In this research project, the adopted philosophy is interpretivism, the comprehension of the differences between individuals as group players (Saunders et al. (2009, p. 119). To support this rationale and provide clarification, this research focuses on an investigation amongst individuals within an organization and the importance of understanding the differences between the leadership and follower human factors and the roles these differences play. The emphasis on the use of an inductive (formulation of theory) approach and the link with adopting an interpretivism philosophy is based on the following key aspects:
The research is value bound, and the author is part of what is being researched and cannot be separated and so will be subjective (Saunders et al. (2009, p. 119)
The Philosophy & Data Collection Methods author’s view regarding acceptable knowledge is subjective, focusing on the details of the situation and the reality behind these details (Saunders et al. (2009, p. 119)
Research emphasis is on the mixed method (quantitative and qualitative) data collection from a small sample with the purpose of an in-depth investigation to gain an impression of what is ‘going on at the coalface’ to understand better the nature of the situation.
The Case Study is a research strategy researchers have employed to tackle and offer an understanding of real-life issues across various study areas. Saunders et al. (2009, p. 146) suggest as a strategy, the case study is considered apt in generating answers to ‘Why?’, ‘What?’ and ‘How?’ questions, as a strategy, will be of particular importance for this safety research, where the aim is to gain a deep understanding of the situation and the procedures being performed (Saunders et al. 2009, p. 146).
Contemplation of the rationale for this investigative project and the use of multiple method data collection and analysis techniques best fit the influences and aim of an investigative research project into real-life safety leadership and management in the context of a high-reliability military organization. Bryman and Bell (2010, p. 42) suggest that “a research method is simply a technique for collecting data”, and an essential criterion for business research is that the study is reliable (dependable), can be replicated (confirmability), and is valid (credible), therefore it is vital to ensure that data collection and analysis is relevant to ensure the study is focused and concise. The time frame associated with this research project will only permit a “snapshot” to be taken at a particular time. As Saunders et al. (2009, p. 155) suggested, a cross-sectional time horizon best suits academic research projects of this type. Consideration of the short time frame and small sample group, the key to this research project’s success, is therefore centered in the selection of multiple research methods with a focus on empirical data collection from questionnaires and participative observation techniques to collect primary data, supported by secondary data collection from organizational documentation. A mixed methods approach can yield better prospects to answer the research questions and evaluate the extent to which findings may be trusted and inferences made (Saunders et al., 2009, p. 160).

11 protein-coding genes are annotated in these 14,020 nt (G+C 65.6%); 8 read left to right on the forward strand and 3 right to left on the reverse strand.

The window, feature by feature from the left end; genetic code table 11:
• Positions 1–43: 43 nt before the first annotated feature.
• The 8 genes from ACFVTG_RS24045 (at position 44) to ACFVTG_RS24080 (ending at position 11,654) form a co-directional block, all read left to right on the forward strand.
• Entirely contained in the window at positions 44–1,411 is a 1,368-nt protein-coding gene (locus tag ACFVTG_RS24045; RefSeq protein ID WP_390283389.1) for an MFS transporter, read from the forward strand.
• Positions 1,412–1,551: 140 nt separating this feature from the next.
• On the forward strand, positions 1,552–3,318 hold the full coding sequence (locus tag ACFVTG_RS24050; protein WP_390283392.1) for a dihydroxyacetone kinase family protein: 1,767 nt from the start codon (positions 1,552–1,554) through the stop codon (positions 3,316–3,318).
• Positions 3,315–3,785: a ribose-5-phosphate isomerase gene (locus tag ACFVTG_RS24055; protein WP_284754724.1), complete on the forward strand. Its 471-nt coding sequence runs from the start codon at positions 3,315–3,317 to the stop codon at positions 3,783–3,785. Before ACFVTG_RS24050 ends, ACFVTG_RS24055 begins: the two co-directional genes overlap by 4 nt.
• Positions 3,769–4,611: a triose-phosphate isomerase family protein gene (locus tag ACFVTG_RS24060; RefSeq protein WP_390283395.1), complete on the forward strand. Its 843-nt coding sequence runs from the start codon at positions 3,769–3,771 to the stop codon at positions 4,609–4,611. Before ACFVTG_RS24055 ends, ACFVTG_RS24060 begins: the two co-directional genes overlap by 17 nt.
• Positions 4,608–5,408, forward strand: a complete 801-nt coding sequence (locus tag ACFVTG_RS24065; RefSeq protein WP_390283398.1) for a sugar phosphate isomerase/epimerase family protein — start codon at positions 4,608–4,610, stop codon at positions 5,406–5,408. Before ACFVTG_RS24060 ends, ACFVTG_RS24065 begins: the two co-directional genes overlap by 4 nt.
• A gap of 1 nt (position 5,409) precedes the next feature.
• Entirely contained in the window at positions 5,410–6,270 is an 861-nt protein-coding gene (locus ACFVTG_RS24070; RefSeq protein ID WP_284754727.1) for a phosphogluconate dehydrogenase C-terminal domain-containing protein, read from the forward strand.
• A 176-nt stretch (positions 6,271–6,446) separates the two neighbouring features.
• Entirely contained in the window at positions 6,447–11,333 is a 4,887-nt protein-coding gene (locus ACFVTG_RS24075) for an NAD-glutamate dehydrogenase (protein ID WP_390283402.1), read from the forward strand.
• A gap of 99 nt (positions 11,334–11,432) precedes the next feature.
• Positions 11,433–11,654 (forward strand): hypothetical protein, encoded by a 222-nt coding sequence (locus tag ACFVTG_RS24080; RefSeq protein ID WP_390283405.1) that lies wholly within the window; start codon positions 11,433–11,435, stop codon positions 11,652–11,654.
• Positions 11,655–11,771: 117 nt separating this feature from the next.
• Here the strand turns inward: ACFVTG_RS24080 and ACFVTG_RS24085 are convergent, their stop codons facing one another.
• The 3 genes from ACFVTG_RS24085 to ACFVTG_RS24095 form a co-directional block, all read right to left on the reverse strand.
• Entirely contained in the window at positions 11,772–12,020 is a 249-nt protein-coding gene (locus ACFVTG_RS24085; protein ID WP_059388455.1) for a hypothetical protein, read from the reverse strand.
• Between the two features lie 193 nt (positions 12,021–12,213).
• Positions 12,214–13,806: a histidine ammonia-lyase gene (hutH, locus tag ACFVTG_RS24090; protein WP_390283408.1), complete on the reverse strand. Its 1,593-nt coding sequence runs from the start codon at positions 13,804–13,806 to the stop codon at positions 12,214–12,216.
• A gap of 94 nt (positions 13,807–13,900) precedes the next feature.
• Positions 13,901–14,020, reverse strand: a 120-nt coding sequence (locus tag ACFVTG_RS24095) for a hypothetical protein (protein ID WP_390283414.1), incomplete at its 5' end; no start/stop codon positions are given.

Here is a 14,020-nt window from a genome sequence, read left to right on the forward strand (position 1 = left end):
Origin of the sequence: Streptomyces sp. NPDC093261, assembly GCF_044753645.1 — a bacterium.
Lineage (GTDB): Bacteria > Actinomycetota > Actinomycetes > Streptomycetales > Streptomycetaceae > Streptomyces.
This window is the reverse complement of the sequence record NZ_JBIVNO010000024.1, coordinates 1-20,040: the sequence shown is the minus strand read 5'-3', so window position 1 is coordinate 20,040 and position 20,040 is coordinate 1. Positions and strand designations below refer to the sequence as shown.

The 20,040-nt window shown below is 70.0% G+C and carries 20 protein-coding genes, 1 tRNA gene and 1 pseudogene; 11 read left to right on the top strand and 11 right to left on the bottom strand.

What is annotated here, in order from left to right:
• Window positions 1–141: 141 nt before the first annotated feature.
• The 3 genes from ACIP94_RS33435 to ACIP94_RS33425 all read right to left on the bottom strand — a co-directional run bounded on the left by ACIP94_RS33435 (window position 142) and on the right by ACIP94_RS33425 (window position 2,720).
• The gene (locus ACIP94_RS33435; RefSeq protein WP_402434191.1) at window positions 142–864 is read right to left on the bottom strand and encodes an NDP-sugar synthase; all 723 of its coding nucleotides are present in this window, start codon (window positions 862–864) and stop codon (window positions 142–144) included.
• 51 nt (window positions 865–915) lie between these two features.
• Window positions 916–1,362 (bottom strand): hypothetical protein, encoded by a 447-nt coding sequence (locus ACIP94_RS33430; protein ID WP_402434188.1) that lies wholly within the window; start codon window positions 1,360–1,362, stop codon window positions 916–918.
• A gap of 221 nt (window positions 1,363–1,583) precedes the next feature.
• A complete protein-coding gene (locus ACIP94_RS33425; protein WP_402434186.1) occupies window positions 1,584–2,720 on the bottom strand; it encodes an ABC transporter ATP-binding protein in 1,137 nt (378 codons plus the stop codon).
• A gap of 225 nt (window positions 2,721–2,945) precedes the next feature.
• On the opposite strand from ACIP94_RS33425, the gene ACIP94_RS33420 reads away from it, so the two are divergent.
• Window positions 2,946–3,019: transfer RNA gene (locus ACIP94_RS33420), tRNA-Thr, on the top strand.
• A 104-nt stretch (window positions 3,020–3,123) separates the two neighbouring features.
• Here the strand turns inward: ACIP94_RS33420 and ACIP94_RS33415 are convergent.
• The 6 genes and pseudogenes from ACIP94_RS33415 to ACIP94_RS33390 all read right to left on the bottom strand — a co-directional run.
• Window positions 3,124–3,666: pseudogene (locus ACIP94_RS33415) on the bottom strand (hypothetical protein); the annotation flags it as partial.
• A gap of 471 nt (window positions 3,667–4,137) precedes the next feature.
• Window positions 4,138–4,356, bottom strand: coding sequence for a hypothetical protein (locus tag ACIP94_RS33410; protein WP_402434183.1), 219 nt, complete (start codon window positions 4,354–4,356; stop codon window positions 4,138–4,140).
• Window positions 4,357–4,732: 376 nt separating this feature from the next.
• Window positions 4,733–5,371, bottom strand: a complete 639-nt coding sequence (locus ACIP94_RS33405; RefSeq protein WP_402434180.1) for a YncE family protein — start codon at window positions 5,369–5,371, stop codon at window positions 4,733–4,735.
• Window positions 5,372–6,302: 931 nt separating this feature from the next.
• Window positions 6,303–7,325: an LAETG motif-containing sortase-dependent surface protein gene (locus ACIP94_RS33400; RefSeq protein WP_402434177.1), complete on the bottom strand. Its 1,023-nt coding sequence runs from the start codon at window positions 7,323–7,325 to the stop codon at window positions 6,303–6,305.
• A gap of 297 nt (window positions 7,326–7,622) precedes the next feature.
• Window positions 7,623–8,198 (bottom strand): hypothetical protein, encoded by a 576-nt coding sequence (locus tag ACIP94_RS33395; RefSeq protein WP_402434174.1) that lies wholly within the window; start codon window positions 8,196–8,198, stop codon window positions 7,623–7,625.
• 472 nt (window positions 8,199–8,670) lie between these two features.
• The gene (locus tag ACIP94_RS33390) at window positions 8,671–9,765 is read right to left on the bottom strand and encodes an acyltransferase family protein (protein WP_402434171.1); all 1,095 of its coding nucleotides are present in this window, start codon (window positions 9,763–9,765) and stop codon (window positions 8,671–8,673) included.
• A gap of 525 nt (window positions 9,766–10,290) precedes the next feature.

Saunders et al. (2009, p. 156) discuss the credibility of research findings with reference to reliability (that data collection and analysis produce consistent results) and validity (that results are actually about what they seem to be about). The selected research approach is considered reliable; the researcher was mindful of the threats, such as participant and observer error and bias, which could present threats to reliability. In an effort to combat participant prejudices and inaccuracy, anonymity was maintained throughout, and questionnaires were completed at a selected time that, as far as possible, prevented external influence. Accurate field notes were maintained during observations to mitigate observer partialities and mistakes. Embedded periods were spent with each FDG unit to gain a real sense of the situation, recording actual events rather than relying on memory. The researcher has delivered consistent and valid research investigating safety leadership and the concepts and perception of military divers as set out within this chapter in the context of actual military missions and rehearsals, where there has been risking of equipment failure, individual error, and environmental issues at all times. onlineclasspapers.com Philosophy & Data Collection Methods,